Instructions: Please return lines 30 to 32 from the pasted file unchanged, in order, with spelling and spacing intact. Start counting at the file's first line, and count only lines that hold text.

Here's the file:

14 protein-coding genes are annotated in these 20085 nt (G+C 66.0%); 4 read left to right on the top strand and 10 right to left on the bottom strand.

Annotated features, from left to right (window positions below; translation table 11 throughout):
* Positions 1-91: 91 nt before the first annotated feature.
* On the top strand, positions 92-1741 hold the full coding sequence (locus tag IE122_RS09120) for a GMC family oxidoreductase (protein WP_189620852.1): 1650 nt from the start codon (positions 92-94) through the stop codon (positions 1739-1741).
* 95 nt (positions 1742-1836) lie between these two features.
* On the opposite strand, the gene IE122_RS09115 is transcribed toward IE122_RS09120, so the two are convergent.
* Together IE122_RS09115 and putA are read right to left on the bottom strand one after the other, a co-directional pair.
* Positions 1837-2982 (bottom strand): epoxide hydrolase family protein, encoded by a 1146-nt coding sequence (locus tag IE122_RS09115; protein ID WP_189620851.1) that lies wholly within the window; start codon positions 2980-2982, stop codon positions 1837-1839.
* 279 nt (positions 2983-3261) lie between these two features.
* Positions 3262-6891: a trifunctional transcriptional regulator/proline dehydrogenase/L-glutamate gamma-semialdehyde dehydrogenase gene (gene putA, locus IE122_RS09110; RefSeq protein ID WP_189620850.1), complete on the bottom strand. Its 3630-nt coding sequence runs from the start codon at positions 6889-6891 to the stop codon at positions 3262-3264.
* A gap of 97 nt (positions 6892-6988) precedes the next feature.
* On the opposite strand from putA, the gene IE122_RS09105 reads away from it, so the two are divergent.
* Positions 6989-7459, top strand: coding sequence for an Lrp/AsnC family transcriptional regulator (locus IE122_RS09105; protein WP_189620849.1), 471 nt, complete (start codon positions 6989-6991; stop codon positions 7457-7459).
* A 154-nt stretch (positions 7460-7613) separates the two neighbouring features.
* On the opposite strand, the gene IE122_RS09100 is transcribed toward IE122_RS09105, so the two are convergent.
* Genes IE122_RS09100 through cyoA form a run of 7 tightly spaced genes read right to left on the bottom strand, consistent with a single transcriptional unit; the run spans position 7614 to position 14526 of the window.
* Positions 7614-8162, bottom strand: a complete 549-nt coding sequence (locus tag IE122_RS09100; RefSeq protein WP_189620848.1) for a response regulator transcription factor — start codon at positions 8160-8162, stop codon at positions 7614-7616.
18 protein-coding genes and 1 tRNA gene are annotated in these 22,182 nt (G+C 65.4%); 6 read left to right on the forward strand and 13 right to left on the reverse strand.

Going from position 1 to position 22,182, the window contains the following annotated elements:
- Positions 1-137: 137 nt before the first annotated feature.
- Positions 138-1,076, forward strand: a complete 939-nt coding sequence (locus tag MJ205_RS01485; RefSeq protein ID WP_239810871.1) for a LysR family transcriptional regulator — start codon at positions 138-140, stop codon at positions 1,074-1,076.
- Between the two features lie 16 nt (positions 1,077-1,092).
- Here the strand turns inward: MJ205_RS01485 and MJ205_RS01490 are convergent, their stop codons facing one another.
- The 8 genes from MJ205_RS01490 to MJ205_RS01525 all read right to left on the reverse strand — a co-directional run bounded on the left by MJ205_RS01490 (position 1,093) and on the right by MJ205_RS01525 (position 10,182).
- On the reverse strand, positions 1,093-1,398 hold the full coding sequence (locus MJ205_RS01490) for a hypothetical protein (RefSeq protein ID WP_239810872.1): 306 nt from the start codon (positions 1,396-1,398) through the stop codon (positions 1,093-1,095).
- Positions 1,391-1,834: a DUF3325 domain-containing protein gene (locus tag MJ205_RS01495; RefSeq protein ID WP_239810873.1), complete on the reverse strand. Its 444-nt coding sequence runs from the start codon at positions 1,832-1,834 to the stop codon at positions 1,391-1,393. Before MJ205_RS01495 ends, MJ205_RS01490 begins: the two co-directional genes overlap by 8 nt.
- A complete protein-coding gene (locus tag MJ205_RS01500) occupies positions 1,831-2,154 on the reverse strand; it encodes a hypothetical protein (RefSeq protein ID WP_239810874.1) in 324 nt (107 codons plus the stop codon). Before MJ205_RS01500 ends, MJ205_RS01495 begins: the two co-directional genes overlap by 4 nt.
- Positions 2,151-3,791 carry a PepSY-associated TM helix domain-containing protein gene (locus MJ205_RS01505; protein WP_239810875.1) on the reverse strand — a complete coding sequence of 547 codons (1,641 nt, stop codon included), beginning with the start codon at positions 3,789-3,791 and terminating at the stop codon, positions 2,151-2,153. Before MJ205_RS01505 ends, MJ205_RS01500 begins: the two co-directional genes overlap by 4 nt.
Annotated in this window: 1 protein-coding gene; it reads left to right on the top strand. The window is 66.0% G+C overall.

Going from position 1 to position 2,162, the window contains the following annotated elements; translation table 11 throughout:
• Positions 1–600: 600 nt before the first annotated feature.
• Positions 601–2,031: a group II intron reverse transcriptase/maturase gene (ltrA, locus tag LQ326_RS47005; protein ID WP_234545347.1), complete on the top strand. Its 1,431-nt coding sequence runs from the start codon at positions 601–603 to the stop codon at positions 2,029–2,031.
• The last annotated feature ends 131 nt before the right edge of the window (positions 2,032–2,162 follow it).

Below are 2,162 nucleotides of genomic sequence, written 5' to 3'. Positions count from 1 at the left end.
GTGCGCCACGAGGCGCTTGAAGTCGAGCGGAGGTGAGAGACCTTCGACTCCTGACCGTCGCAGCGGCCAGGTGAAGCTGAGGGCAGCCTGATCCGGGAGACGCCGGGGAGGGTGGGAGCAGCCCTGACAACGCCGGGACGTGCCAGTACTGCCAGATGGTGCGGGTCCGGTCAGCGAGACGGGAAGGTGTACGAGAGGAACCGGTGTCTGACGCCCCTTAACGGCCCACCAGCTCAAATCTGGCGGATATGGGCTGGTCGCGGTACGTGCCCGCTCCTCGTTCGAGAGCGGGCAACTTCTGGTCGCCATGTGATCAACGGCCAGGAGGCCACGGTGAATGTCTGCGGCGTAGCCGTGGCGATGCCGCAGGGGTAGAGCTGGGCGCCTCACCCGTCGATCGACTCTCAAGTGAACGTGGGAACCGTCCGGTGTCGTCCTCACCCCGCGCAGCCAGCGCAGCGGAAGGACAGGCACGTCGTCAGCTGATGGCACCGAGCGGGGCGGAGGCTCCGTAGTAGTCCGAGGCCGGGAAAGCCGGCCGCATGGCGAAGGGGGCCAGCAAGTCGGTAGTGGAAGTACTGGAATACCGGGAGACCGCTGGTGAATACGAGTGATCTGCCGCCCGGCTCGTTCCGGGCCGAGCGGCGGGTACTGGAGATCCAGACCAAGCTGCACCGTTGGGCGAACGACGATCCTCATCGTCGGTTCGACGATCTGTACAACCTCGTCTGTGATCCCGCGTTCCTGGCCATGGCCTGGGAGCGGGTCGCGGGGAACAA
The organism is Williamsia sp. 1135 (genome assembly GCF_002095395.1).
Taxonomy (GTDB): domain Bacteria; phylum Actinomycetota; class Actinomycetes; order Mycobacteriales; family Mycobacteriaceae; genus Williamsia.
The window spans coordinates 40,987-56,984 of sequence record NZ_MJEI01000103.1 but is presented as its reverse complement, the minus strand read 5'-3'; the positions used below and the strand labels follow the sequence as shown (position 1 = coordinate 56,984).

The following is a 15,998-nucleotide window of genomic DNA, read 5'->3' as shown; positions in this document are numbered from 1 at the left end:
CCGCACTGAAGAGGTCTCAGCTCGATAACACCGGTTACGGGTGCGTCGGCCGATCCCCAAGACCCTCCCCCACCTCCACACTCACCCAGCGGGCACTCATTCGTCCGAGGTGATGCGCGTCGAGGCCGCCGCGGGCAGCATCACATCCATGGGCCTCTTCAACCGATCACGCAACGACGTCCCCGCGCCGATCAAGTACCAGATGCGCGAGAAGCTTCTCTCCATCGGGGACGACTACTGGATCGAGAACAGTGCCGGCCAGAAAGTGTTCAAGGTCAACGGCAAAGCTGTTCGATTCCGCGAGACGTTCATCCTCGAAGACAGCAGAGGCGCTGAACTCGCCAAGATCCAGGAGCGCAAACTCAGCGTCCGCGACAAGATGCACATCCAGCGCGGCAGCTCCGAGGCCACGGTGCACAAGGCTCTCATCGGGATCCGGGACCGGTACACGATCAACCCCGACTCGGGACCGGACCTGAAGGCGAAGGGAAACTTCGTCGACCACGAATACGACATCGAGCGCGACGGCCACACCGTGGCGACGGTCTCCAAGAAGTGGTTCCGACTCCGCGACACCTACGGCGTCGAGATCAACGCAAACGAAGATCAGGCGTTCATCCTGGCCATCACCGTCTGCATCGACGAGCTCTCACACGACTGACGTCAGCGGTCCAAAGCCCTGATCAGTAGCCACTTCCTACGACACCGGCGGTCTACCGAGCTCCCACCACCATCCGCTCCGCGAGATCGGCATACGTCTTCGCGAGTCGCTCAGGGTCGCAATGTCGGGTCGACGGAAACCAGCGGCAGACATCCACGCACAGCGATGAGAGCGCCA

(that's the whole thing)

Going from position 1 to position 2,162, the window contains the following annotated elements; translation table 11 throughout:
• Positions 1–600: 600 nt before the first annotated feature.
• Positions 601–2,031: a group II intron reverse transcriptase/maturase gene (ltrA, locus tag LQ326_RS47005; protein ID WP_234545347.1), complete on the top strand. Its 1,431-nt coding sequence runs from the start codon at positions 601–603 to the stop codon at positions 2,029–2,031.